Topics in this blog

Summary: This post acts as a “table of contents” for the whole blog, linking (via tags) to the various posts.

There are now quite a few posts in the Foretellix blog, and readers may get lost. So I added Tags to the various posts, and also created this “general orientation” post, which has links to all the tags (click them to get to the list of related posts). I’ll update this post from time to time.

See also Why this blog, the terminology page and the list of all posts.

So here is what this blog talks about:

Verification is what I am really interested in – how to find bugs before they annoy or kill somebody. I am somewhat interested in formal techniques, but mostly in dynamic verification. I come from HW verification (verifying hardware designs), but am now mainly interested in big-system verification – verifying big, complex systems whose components are made of HW, SW, Machine Learning, Human behavior, physics and so on. Big systems are particularly prone to spec bugs.

Note that verification terminology is different between different verification “tribes” (including the meaning of the term “verification”).

Intelligent Autonomous Systems are an important class of big systems, and IAS verification is really challenging. It includes autonomous-robot verification, the increasingly-important AV verification (verifying Autonomous Vehicles) and more. To a lesser extent, it also touches on security verification (especially fuzzing).

To understand what’s going on in IAS verification I go to verification conferences and follow verification-related blogs.

While thinking about IAS (and automation in general), I blogged about potential results of automation and about AGI safety (keeping the hypothetical, future Artificial General Intelligence safe).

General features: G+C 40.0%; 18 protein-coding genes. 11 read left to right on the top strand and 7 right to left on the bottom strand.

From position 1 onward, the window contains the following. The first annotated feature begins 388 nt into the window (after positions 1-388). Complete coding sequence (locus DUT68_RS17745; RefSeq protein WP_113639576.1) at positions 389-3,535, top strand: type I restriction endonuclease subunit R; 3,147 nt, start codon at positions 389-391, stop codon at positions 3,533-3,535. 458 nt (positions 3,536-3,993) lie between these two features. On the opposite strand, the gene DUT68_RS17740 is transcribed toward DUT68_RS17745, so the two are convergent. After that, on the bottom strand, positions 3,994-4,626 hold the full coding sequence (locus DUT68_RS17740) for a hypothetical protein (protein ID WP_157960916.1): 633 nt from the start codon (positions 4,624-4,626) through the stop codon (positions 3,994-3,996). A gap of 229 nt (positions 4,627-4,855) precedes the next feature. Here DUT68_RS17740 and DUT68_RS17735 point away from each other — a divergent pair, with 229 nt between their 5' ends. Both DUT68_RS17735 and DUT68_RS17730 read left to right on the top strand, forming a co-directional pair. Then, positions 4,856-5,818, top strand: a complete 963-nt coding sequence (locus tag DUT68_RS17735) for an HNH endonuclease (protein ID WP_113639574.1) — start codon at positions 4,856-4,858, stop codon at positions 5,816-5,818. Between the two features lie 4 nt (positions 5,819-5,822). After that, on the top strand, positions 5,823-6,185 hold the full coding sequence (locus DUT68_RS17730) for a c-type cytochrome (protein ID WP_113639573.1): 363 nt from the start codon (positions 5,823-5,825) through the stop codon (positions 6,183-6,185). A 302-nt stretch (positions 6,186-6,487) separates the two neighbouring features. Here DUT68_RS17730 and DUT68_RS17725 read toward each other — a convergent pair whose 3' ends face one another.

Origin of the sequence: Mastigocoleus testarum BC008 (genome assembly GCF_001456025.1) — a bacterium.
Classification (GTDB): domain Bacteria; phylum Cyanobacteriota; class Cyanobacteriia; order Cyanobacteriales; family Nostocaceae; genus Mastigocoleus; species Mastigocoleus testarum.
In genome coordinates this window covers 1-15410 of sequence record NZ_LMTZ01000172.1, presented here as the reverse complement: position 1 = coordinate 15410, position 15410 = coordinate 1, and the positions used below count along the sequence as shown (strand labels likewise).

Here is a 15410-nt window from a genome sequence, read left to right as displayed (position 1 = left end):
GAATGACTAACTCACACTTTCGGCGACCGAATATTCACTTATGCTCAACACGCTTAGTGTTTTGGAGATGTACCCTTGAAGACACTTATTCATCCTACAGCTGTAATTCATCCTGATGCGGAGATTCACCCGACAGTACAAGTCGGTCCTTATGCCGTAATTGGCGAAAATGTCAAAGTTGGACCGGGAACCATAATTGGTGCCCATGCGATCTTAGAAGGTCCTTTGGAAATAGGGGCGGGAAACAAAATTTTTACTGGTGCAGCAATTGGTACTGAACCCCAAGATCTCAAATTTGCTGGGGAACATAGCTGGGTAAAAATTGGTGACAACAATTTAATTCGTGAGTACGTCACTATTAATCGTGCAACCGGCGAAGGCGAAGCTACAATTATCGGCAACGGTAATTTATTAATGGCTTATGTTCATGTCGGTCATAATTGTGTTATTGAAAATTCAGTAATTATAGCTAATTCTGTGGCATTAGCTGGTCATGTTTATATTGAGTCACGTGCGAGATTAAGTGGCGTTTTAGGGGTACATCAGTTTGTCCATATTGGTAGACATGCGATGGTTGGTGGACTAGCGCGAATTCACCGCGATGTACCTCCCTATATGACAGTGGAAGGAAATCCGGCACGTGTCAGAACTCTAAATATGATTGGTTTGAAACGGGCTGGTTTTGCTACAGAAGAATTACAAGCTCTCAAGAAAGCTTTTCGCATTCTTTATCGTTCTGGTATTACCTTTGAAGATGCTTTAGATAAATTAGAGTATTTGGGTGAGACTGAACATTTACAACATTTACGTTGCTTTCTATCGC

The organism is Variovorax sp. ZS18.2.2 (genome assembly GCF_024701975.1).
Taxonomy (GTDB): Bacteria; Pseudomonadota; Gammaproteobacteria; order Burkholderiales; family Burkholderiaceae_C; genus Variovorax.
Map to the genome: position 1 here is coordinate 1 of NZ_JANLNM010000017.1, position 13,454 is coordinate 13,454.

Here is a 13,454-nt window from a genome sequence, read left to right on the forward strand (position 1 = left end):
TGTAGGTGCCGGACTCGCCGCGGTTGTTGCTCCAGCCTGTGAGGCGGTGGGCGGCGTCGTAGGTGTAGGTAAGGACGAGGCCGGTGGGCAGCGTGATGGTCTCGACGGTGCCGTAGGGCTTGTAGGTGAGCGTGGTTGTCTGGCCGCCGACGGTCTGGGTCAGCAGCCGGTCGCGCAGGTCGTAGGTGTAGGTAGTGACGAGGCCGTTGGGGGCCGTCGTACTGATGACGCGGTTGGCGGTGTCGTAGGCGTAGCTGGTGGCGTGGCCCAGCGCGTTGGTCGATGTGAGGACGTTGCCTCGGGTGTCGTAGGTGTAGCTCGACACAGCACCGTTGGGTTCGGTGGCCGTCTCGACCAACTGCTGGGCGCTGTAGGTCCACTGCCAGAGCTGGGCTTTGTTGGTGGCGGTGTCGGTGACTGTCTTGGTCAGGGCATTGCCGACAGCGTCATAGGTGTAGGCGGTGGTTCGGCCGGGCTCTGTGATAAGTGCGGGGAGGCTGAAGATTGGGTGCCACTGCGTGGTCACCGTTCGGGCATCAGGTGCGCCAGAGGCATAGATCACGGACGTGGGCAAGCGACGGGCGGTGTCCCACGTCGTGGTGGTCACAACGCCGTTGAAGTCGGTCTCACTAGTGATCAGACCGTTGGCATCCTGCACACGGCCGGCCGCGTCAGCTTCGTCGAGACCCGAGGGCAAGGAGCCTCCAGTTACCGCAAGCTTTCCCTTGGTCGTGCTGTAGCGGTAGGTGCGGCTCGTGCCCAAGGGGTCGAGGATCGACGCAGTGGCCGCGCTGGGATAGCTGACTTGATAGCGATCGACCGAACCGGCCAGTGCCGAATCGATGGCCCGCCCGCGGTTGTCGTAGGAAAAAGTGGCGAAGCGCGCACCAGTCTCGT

System Verification FrameworkSVF – is the (idealized) big-system verification framework I would like to create. SVF is an extension of the constrained-random Coverage-Driven-Verification (CDV) methodology used in HW verification (defined here and detailed here). SVF supports convenient scenario description notations, and tries to deal with the tough problem of generating sensor input streams (also called the Synthetic Sensor Input problem). It can run tests on multiple execution platforms (simulation, physical platforms etc.) and connect to various domain-specific simulators.

SVF relies on multiple kinds of coverage, and supports coverage maximization (the important-but-elusive ability to auto-fill coverage). It supports probabilistic checking (i.e. handling checks which should be TRUE just most of the time).

Machine Learning (ML) is an increasingly-important topic. I wrote several posts about ML-system verification (i.e. verification of systems implemented via ML). I also wrote about Using ML for verification (e.g. using it for coverage maximization). There is also the interesting problem of maintaining ML safety (regardless of how you verify it). Finally, I wrote about training ML via verification environments.


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